A return to weight training!

I have tendonitis in both elbows, have had it for the last year or so. The last six months were particularly bad as the tendonitis started to impede the use of my hands. So I quit a number of things, like shooting in my trap league, using the rowing machine at the Y, and weight training. I went to physical therapy, I monitored my ergonomics, and I did the stretches and exercises as proscribed.

Yesterday I resumed weight training!

(I say I have tendonitis rather than I had tendonitis because it’s the sort of thing that, once you get it, it lurks. Like a trick knee that you blew out playing volleyball at age nineteen, or a disc that slipped once five years ago and sends alarming twinges your way when you stoop to retrieve a shoe. I’m now at-risk for elbow and wrist pain, and will always have to be on guard.)

For those of you new to the blog, I love weight training. Or, weight lifting. I like hoisting massive hunks of iron around, and especially from the floor to above my head in one smooth motion. (The clean and press. I love it. The only weightlifting move I love more is the deadlift.) I also love the rowing machine, and I have come to love jogging. But weight training is my favorite.

Yesterday’s workout was very tentative, very cautious. I lifted for fifteen minutes only, lighter weights. No barbells. I think I have to give up barbells. My wrists and elbows just don’t approve of heavy barbell lifts. But that’s okay! I can do dumbbell and kettlebell lifts with proper wrist-elbow alignment. I can start over, basically, with lighter weights, and make sure my form is excellent.

I ran a bit yesterday, rowed for five minutes, did weights, and then did fifteen minutes of the bodyweight and mobility exercises I’ve been doing for the last three months. Watching my daughter’s summer gymnastics class (during the two months off from circus there’s a special gymanstics class for circus kids who want to stay in form) is especially inspiring on the bodyweight exercise front.

No, wait, not inspiring. The other thing. Soul-crushing.

Well, no, actually, I’m kidding about that. It is inspiring to watch them. As long as I firmly recall that I am thirty-nine years old and weight three hundred pounds, and I will never in my life be a twelve-year-old gymnast. Which is an easy thing to keep in mind.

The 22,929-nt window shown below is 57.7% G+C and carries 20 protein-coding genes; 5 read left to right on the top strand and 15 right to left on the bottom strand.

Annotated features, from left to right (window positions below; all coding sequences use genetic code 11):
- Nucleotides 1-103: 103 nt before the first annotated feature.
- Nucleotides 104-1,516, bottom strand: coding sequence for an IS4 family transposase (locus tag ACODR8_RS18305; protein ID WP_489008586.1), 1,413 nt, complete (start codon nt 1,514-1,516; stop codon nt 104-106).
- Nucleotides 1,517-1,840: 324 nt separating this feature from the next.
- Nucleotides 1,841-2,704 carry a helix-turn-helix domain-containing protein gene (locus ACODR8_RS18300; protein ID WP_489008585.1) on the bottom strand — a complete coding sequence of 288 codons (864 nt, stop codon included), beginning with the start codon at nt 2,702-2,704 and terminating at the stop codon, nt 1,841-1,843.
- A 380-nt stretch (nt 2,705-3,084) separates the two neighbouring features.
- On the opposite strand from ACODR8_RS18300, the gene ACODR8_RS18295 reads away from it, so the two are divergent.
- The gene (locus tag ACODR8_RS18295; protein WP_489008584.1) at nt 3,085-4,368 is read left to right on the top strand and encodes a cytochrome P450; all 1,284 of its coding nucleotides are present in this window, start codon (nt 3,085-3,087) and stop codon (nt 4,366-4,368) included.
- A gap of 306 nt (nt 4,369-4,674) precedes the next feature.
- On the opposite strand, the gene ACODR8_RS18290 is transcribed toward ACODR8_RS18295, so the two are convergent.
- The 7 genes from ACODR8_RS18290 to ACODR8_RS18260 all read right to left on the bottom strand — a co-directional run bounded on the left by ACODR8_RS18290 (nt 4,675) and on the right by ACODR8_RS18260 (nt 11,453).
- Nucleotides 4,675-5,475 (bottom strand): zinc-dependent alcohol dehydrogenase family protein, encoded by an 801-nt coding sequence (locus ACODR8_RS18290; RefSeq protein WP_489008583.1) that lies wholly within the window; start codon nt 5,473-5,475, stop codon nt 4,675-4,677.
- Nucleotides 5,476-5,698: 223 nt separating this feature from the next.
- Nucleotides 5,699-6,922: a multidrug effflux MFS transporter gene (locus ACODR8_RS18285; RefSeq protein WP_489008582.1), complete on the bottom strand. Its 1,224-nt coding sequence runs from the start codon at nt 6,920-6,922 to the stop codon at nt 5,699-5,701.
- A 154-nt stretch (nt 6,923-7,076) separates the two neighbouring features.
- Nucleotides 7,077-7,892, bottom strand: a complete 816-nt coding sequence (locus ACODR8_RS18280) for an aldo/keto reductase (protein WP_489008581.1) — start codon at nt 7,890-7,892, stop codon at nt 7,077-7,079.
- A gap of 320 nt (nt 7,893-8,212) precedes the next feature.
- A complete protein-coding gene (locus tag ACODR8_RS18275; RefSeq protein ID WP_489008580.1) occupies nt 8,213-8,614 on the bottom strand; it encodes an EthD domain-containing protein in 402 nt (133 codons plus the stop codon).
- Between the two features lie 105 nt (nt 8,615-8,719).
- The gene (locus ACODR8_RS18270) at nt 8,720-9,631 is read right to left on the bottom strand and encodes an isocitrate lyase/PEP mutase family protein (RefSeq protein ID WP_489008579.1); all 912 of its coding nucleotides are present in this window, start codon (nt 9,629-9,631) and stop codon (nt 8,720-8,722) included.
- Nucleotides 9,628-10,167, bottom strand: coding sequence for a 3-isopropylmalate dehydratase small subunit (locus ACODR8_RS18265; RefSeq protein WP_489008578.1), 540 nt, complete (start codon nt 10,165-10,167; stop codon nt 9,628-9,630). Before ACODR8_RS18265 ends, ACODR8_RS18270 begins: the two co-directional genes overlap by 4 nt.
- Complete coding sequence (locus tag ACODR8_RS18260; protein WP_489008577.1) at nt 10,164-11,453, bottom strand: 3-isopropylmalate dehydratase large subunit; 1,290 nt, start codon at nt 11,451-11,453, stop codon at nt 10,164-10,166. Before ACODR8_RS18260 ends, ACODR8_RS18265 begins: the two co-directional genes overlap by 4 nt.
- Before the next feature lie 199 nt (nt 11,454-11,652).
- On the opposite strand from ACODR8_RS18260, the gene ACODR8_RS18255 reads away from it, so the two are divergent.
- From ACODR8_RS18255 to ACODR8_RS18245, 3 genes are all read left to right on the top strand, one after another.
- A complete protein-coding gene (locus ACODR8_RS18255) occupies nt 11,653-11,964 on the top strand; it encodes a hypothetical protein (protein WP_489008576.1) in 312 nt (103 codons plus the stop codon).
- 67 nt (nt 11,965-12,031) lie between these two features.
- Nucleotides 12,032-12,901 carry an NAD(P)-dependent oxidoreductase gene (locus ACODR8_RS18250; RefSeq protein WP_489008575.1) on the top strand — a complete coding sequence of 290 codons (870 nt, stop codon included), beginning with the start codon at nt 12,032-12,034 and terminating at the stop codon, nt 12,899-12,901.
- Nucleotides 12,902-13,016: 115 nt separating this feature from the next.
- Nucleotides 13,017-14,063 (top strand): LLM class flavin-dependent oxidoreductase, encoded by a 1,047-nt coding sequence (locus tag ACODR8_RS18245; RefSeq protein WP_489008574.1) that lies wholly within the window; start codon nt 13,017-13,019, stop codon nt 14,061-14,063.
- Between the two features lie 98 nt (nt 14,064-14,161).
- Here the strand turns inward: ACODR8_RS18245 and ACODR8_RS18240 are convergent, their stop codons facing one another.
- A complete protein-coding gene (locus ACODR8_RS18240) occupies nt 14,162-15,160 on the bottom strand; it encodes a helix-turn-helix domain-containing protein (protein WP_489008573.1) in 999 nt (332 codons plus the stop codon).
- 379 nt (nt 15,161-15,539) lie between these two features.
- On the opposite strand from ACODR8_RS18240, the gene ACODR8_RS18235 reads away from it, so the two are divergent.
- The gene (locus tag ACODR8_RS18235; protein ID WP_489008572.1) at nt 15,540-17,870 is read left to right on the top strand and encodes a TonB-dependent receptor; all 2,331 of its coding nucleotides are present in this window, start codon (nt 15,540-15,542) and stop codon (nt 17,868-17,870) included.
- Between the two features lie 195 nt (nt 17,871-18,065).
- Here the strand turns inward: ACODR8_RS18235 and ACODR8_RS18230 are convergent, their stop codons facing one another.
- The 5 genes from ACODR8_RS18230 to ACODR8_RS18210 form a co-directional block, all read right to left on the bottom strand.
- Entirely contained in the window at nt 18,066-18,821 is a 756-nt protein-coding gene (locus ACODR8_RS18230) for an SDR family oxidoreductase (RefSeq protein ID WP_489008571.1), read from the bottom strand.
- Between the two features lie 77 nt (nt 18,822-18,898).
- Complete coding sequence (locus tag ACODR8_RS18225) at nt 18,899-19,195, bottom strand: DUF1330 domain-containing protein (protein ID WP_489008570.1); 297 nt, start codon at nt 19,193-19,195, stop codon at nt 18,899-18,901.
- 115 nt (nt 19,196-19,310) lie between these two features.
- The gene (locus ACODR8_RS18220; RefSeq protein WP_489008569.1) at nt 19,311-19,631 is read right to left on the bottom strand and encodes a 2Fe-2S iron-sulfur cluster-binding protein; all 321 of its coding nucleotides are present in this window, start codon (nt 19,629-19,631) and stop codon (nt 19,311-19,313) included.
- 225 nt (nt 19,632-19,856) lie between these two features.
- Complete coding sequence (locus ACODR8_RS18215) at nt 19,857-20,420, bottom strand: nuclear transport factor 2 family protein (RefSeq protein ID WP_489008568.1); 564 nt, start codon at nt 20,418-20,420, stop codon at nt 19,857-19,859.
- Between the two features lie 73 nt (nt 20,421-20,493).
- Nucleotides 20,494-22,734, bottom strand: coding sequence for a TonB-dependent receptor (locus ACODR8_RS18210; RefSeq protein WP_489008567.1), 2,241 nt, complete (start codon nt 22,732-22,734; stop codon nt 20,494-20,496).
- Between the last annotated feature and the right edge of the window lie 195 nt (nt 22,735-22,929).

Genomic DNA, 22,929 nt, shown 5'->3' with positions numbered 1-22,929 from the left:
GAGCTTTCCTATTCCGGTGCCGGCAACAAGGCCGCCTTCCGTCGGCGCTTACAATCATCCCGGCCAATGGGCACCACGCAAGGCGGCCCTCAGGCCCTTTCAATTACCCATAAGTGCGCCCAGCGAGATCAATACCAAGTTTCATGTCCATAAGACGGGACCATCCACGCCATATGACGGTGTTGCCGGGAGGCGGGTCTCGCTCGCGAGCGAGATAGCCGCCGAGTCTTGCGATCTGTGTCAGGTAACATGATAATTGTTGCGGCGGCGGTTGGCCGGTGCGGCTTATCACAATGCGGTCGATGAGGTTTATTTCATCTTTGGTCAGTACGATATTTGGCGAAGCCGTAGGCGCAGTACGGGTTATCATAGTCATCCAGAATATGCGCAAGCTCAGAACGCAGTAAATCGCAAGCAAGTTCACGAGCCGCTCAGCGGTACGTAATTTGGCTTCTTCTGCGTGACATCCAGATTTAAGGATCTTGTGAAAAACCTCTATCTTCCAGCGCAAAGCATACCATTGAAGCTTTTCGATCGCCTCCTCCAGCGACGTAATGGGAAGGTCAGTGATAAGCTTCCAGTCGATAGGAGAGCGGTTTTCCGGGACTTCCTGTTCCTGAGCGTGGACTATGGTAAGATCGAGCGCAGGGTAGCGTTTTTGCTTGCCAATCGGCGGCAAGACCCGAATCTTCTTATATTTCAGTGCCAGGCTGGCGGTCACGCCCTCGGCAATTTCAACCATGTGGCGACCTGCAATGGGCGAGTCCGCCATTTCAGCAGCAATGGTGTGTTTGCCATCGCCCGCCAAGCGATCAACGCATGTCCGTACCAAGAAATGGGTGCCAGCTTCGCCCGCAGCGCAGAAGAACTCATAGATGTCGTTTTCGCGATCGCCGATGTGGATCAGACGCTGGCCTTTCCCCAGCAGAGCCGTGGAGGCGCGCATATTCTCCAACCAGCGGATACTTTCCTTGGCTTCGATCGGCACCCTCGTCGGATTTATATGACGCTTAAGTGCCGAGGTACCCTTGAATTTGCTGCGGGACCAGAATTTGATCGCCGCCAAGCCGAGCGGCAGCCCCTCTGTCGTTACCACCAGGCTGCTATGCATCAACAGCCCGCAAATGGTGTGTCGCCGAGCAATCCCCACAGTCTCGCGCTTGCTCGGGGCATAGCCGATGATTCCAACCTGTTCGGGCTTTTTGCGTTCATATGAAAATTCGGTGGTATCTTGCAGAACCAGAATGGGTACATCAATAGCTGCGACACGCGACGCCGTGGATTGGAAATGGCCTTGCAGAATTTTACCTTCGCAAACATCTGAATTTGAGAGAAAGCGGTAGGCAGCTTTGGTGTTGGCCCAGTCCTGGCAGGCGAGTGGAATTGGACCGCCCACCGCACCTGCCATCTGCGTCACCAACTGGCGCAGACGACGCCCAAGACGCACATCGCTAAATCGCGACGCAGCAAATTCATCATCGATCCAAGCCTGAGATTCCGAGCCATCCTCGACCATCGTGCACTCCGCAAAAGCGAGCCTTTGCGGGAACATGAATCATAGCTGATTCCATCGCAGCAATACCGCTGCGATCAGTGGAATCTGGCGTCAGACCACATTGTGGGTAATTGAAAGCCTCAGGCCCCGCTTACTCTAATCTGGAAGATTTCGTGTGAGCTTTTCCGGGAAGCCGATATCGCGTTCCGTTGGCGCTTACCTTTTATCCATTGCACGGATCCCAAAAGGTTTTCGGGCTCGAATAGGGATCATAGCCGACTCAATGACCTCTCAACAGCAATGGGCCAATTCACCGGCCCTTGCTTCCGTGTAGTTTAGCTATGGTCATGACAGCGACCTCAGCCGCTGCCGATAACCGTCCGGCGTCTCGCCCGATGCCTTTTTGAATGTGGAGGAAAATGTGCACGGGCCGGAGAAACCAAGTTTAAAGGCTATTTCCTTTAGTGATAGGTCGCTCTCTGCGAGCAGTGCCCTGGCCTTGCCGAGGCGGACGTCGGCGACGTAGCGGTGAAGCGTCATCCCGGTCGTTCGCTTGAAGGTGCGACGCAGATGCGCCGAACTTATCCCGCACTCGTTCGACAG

So I do planks and supermans and hollows and leg lifts and my daughter times me and says encouraging remarks, and then she practices her contortion moves and works on her handstand push-ups while I time her and make encouraging remarks. We share the experience of working out together, while we have different goals.

But, ohhh, I am so happy to be medically cleared for weight training. I love the measurement of it all, the specificity of goals and accomplishments. I went back on Fitocracy for the first time in months, so pleased to have lifts to record. And, I just love being this fat no-longer-young woman who walks into the free weights and begins slinging a kettlebell around. It’s visible strength, visible power. I like having that.


3 Responses

  1. Go Sigrid! I’m very happy for you getting through enough physical therapy that you can do activities you enjoy again.

    I have been doing PT for my knees since March. It helps a lot, but is not going to correct the tears in my left meniscus or the osteoarthritis that puts pressure on my ACL. However, I can do aikido if I am careful about good form. Repeated testing consistenly shows that even limited Scottish dancing causes problems. It may be the standing around in thin leather slippers rather than actually dancing. In any case, I am going to have to stop until after I get serious medical intervention. I’ll find out about the medical intervention options next week.

    What this means in practice is that I work out at lunch most days. I’m doing light weight training for my arms and shoulders twice a week to balance out all the lower body exercises. Plus planks and core exercises because core strength is key for healthy knees. Who knew? I still want 6-pack abs by my 50th birthday. I’m not sure I can get there in six weeks. I’d have to seriously cut my eating to get the muscles to show. Unreasonable goals aside, I’m pretty happy with my condition for my age.

  2. @Lynn Yeah, I’ve had to give up barbell lifting. Because I am *not* a twenty-year-old guy. But there are options! Kettlebells, for instance! Which I also enjoy.

    I hope the medical intervention conversation goes smoothly, in a direction that gives you some satisfaction.

  3. I always have wrist pain due to some long hours in the computer. The only way to reduce wrist pain is to just relax it after a few hours. ,;`*”

    Our own web-site

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